Trump: Crimea's People Prefer Russia, But If He's Elected Putin Is 'Not Going Into Ukraine'

PHOTO: Donald Trump, left, appears on the "Jimmy Kimmel Live" show, Dec. 16, 2015, in Los Angeles. Russian President Vladimir Putin speaks during his annual press conference, Dec. 17, 2015, in Moscow.PlayGetty Images
WATCH Donald Trump on Russia, Ukraine, and NATO

Donald Trump said that the people of Russia-annexed Crimea appear to want to remain under Russia's control –- and that a President Trump would "look at" whether the U.S. would recognize Russian control of the territory.

"I'm gonna take a look at it," Trump told ABC News' George Stephanopoulos in an interview on "This Week" Sunday. "But you know, the people of Crimea, from what I've heard, would rather be with Russia than where they were. And you have to look at that, also."

Trump was asked to clarify a comment he made in a recent news conference indicating he was looking at whether Crimea should officially be considered Russian territory.

At the news conference, Trump said he "would be looking at" the possibility of lifting sanctions against Russia tied to its annexation of Crimea, which the U.S. government refuses to accept.

Trump said that if he's elected president he will make sure Russian President Vladimir Putin makes no further incursions into Ukraine.

"He's not going into Ukraine, OK, just so you understand," Trump said on "This Week." "You can mark it down. You can put it down.”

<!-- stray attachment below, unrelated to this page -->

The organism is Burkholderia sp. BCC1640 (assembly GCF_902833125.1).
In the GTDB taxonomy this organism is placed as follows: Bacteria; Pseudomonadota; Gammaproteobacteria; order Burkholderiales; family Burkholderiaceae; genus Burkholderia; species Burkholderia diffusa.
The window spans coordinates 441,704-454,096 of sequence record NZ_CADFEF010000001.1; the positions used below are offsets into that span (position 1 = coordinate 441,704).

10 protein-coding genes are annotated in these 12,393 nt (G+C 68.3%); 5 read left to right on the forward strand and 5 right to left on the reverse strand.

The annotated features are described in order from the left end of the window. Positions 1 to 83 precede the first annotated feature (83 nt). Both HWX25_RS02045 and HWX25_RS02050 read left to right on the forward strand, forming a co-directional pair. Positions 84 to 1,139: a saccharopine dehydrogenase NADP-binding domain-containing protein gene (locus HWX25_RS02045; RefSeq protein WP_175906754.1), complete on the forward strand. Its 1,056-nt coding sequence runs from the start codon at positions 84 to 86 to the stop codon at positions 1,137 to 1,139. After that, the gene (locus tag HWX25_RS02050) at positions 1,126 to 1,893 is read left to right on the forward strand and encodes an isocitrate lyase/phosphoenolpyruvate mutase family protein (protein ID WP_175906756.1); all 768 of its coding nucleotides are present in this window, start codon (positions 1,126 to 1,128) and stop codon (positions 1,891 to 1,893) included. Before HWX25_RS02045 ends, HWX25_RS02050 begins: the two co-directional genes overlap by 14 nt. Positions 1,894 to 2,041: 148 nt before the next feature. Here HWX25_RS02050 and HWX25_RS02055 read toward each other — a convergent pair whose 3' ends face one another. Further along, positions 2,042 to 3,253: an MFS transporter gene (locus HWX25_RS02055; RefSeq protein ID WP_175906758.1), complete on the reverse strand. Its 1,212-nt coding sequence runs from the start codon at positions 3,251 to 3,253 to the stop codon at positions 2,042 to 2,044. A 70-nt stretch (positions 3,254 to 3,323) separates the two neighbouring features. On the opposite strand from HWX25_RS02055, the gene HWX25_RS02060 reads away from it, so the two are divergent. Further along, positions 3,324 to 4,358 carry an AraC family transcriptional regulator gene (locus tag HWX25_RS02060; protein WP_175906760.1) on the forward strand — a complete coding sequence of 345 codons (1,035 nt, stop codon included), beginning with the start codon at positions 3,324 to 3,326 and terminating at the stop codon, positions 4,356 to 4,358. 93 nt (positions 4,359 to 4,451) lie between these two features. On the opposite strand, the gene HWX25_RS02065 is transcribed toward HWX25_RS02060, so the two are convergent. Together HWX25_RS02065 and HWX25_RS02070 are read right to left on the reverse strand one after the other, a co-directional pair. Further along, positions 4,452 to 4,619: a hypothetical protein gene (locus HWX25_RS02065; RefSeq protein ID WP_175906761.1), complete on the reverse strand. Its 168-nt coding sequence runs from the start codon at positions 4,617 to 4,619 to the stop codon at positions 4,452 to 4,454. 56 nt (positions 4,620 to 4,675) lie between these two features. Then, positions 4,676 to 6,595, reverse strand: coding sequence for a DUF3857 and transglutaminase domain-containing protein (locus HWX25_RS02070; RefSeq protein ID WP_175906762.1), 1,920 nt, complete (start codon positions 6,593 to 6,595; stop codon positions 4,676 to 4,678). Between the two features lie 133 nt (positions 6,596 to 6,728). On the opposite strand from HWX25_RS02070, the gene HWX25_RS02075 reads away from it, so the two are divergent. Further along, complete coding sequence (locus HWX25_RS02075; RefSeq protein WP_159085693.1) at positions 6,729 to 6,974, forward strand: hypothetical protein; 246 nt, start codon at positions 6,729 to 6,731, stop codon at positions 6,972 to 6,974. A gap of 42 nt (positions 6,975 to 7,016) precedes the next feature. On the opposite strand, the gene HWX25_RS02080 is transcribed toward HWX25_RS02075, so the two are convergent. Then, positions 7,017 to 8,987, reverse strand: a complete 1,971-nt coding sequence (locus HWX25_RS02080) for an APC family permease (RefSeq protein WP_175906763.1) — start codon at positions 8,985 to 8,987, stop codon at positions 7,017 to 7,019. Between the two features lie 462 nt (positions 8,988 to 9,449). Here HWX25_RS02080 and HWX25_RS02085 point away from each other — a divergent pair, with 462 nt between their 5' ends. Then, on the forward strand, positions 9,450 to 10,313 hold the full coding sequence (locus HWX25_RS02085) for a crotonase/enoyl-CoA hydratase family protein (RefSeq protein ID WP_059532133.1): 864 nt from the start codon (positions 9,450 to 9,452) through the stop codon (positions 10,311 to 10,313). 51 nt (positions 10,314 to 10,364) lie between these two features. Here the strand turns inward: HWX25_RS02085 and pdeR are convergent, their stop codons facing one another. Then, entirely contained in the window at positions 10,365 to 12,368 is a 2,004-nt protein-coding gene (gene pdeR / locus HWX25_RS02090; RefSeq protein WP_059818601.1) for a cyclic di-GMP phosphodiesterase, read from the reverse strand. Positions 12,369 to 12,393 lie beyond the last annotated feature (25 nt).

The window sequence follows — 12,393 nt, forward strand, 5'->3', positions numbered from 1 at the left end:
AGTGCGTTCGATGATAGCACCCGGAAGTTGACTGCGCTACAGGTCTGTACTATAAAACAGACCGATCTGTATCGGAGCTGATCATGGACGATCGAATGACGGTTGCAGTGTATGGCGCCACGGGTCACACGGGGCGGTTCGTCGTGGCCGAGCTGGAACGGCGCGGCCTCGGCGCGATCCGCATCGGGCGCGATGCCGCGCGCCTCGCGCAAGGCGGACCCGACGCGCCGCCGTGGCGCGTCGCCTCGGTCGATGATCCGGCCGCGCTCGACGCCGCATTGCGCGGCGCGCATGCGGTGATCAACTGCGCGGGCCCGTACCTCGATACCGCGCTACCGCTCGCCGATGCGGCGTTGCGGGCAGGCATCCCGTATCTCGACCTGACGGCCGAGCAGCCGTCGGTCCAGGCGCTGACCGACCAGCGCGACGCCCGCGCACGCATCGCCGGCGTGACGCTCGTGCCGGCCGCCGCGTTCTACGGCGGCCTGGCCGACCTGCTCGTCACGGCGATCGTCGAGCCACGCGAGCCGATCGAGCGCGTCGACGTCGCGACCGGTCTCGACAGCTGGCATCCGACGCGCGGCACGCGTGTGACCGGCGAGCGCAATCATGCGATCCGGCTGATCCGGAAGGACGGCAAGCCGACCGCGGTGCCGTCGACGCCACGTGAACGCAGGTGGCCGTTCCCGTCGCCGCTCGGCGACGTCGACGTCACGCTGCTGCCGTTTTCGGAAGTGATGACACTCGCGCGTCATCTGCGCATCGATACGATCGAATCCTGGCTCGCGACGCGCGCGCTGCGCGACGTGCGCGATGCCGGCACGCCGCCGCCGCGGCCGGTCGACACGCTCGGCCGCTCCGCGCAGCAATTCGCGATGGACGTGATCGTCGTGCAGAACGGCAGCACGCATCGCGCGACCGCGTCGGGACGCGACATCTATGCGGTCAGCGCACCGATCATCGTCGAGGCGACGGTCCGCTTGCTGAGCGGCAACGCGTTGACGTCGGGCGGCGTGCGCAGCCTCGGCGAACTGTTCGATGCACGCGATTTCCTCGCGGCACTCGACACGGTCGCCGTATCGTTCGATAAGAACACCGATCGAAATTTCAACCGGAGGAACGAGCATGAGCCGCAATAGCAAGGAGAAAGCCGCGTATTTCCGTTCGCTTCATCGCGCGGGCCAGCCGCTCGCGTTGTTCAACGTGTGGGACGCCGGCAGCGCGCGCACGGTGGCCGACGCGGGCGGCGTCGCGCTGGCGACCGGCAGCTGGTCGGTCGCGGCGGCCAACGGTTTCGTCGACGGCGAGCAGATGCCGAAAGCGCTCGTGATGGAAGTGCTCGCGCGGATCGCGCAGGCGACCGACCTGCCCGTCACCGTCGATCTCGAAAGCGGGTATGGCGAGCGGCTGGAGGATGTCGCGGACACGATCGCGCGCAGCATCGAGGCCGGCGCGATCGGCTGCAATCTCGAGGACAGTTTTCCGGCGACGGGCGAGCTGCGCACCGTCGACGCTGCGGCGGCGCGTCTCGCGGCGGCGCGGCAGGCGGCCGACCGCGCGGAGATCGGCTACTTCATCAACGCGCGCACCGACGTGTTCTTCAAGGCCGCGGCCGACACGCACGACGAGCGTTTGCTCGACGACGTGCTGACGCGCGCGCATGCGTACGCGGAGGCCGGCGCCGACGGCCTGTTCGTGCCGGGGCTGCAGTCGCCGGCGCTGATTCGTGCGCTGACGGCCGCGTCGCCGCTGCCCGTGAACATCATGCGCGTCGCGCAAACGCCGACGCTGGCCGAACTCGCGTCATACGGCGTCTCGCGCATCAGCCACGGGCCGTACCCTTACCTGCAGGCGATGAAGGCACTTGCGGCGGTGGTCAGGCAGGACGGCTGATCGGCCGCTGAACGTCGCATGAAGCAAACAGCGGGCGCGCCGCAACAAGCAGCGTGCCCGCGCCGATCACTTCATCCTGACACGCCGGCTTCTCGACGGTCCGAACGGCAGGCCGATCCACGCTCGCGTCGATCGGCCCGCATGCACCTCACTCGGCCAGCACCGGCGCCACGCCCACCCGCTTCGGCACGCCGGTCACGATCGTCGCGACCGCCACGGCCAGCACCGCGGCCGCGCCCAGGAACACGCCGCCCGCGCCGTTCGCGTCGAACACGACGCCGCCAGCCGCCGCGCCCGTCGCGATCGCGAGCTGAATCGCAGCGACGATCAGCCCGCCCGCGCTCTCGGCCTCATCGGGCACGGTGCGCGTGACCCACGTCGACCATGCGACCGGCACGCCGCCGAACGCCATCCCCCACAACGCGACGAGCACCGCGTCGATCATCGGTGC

Asked further about Russia's current presence in Ukraine, of which Crimea is part, Trump then acknowledged Russia was already in Ukraine "in a certain way."

"But I'm not there. You have Obama there," Trump said. "And frankly, that whole part of the world is a mess under Obama, with all the strength that you're talking about and all of the power of NATO and all of this."

Trump also said he was personally "not involved" in writing a portion of the GOP platform with language softening the United States' diplomatic stance on Ukraine.

Trump pushed back against accusations that he is too easy on Putin, saying that if he's elected and the U.S. gets along with Russia, "that would be a great thing."

"When Putin goes out and tells everybody, and you talk about relationship, but he says, 'Donald Trump is gonna win. And Donald Trump is a genius.' And then I have people saying, 'You should disavow,'" Trump said. "I said, 'I'm gonna disavow that?' But when Putin says good things, and when we have a possibility of having a good relationship with Russia, I think that's good."

"If we can have a good relationship with Russia, and if Russia would help us get rid of ISIS, frankly, as far as I'm concerned, you're talking about tremendous amounts of money and lives and everything else," Trump added. "That would be a positive thing, not a negative."

Trump caused an uproar during a press conference last Wednesday when he called on Russia to release 30,000 emails deleted from Hillary Clinton’s private email server – a comment which the Clinton campaign said amounted to a presidential candidate encouraging a foreign adversary to conduct espionage against the United States. Trump later brushed his comment off as sarcasm.

On "This Week," Trump said repeatedly that he has "no relationship with Putin," adding that he’s never met him in person or spoken on the phone, and that he has no business ties or debts to Russia.

"He was saying very good things about me. But I don't have a relationship with him," Trump said. "I didn't meet him. I haven't spent time with him. I didn't have dinner with him. I didn't-- go hiking with him… I wouldn't know him from Adam except I see his picture, and I would know what he looks like."